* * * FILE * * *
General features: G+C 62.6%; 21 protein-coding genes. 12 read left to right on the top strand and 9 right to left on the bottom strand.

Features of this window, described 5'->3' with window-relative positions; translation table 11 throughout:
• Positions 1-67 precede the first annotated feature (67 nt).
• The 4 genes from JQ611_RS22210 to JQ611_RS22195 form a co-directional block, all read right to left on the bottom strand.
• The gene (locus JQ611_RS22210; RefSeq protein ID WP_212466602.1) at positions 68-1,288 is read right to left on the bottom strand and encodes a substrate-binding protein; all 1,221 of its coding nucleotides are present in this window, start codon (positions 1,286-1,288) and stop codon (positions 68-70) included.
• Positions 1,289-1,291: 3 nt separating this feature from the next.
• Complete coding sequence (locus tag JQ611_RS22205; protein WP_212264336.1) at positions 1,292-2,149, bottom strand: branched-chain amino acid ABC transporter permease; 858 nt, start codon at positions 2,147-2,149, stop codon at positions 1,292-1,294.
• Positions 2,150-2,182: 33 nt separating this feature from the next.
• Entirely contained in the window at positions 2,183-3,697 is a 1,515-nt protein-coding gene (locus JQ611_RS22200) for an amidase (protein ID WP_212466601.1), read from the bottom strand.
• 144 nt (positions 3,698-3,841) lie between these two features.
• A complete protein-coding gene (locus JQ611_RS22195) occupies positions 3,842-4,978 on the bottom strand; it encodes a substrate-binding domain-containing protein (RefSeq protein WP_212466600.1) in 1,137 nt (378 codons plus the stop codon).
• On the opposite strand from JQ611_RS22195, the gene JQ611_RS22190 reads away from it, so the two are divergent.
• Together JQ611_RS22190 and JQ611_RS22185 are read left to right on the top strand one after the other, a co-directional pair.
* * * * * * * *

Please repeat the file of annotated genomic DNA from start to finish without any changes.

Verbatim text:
General features: G+C 62.6%; 21 protein-coding genes. 12 read left to right on the top strand and 9 right to left on the bottom strand.

Features of this window, described 5'->3' with window-relative positions; translation table 11 throughout:
• Positions 1-67 precede the first annotated feature (67 nt).
• The 4 genes from JQ611_RS22210 to JQ611_RS22195 form a co-directional block, all read right to left on the bottom strand.
• The gene (locus JQ611_RS22210; RefSeq protein ID WP_212466602.1) at positions 68-1,288 is read right to left on the bottom strand and encodes a substrate-binding protein; all 1,221 of its coding nucleotides are present in this window, start codon (positions 1,286-1,288) and stop codon (positions 68-70) included.
• Positions 1,289-1,291: 3 nt separating this feature from the next.
• Complete coding sequence (locus tag JQ611_RS22205; protein WP_212264336.1) at positions 1,292-2,149, bottom strand: branched-chain amino acid ABC transporter permease; 858 nt, start codon at positions 2,147-2,149, stop codon at positions 1,292-1,294.
• Positions 2,150-2,182: 33 nt separating this feature from the next.
• Entirely contained in the window at positions 2,183-3,697 is a 1,515-nt protein-coding gene (locus JQ611_RS22200) for an amidase (protein ID WP_212466601.1), read from the bottom strand.
• 144 nt (positions 3,698-3,841) lie between these two features.
• A complete protein-coding gene (locus JQ611_RS22195) occupies positions 3,842-4,978 on the bottom strand; it encodes a substrate-binding domain-containing protein (RefSeq protein WP_212466600.1) in 1,137 nt (378 codons plus the stop codon).
• On the opposite strand from JQ611_RS22195, the gene JQ611_RS22190 reads away from it, so the two are divergent.
• Together JQ611_RS22190 and JQ611_RS22185 are read left to right on the top strand one after the other, a co-directional pair.